4-1 Wide-Shaped Vaults (Open)
This vault is created by the movement of a generative cross-section along a horizontal axis. The produced
surface is a half-cylindrical shape that would be based on two parallel bearing lines [6]. The cross-section of this
vault that is called barrel or cradle could be one of the sections of Iranian vaults. This type of vault is appropriate for
place where they have one spatial axis; in fact they usually are used for rectangular spaces such as hallways,
corridors and porches [13].
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4-2 Close-Shaped Vaults
Based on their creation style, these vaults are divided into two groups: 1- circular shapes with short rises that
are in fact the Colombos, and 2- combined vaults which their geometrical method of creation have led to multiple
methods of transition and space covering.
4-2-1 Circular Vaults
This type of vault is created by rotation of a generative cross-section around a vertical axis. When the
generative cross-section is a semi-circle the produced shape would be a hemisphere. This type of vault could also be
created using a parabolic or oval cross-section. Circular vaults need interface elements (corner building) to adjust to
square grounds [6].
4-2-2 Combined Closed Vaults
Unlike circular closed vaults that are produced by rotation of a generative cross-section and therefore lead to a
determined curvature throughout the vertical space, closed vaults do not provide such identical and steady curvature.
Where circular vaults are usually used for covering square or circular spaces, combined closed vaults are used for
covering rectangular spaces. For square surfaces, these vaults would cross the edges in two symmetric sides and
would define the two surfaces that include diameters.
5- Types of Vaults Based On Their Geometric Form
1- Simple vaults: BarrelVault, Tarbin, Groin, Colombo Type One, Colombo Type Two and
Palanquin
2- Complex vaults: KhanchePoush, Arch Beam, Potkane, KarBandi[10].
5-1 Simple Vaults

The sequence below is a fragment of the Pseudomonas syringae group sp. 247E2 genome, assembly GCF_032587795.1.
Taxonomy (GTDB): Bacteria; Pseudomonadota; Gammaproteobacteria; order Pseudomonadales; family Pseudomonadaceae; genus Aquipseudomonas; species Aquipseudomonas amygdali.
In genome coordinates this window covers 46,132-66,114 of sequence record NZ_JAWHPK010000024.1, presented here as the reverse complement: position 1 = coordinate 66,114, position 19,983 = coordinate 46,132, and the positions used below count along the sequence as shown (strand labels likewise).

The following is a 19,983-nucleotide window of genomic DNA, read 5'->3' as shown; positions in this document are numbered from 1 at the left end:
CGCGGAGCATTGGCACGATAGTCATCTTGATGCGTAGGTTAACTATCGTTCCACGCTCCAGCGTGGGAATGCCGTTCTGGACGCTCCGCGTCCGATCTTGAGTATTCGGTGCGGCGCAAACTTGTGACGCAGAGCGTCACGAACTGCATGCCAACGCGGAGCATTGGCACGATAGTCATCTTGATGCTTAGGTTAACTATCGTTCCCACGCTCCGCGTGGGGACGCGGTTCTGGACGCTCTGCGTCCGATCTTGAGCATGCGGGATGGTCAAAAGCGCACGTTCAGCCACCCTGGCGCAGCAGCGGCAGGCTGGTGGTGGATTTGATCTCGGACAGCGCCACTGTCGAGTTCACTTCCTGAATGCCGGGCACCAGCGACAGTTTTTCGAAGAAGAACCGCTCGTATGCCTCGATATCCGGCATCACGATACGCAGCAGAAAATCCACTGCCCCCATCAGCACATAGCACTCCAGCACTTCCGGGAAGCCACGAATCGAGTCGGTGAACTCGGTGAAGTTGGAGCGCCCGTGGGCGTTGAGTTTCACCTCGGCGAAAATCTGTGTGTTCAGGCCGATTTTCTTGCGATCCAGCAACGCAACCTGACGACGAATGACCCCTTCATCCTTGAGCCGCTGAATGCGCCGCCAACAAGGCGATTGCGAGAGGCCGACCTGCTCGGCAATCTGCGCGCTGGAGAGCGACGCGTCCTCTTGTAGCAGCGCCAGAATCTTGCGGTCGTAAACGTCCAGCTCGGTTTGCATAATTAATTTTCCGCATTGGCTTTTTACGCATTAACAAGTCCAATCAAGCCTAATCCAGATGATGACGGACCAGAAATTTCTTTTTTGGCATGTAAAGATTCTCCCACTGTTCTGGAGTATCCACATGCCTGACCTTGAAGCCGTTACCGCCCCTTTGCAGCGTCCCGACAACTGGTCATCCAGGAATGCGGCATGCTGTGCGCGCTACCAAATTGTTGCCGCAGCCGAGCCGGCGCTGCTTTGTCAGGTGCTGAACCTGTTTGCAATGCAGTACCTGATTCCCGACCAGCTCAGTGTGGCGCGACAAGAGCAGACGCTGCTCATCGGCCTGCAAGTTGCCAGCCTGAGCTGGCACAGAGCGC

5-1-1 Barrel Vault
It is produced by the movement of an arch through a horizontal axis on two equal and parallel walls. The curve
of the vault had different shapes regarding the time and place of its construction. These vaults have been used in
different places such as canals, hallways and porches. In structures before Islam until the second and third Hijri
century oval-shaped curves (Bayes) and from the fourth century pointed arches were used [10]. Arches are
constructed through four main administrative methods: barrel (Pari), ledge (Ilami), Chapile (partitioned) and
combined (barrel and chapile)[14].
Table 1:Barrel vault (authors)
Indicator Examples of Barrel Vault
Before Islam: The most ancient found example was in Chogha Zanbil (tomb, administrative method was barrel,
Bayes curve (oval) and it was constructed with bricks and plaster mortar) [15]. During the Achaemenid Empire this
type of vault was used to cover canals. It has also been used during Parthian Empires such as Al-Hazra. But its usage
peaked during Sasanian Empires (Fire Temple of Firooz Abad, Kasra Vault, Sarvestan Palace. All three had Bayes
vaults). The Kasra Vault with an opening of about 25.5 m, height of about 30 m and depth of 42.5 m was a great
monument and the symbol of the power of Sasanian Empires. Three methods of barrels, ledge (Ilami) and Chapile
were used in its construction.
After Islam: After Islam for about three centuries structures were built smaller sizes (Fahraj and Tabriz Grand
Mosques). During the 5th and 6th centuries Barrel vaults were used in some great monuments (SofeDarvish of the
Grand Mosque of Isfahan and the main porch of the Grand Mosque of Ardestan). In the 8th century the Alishah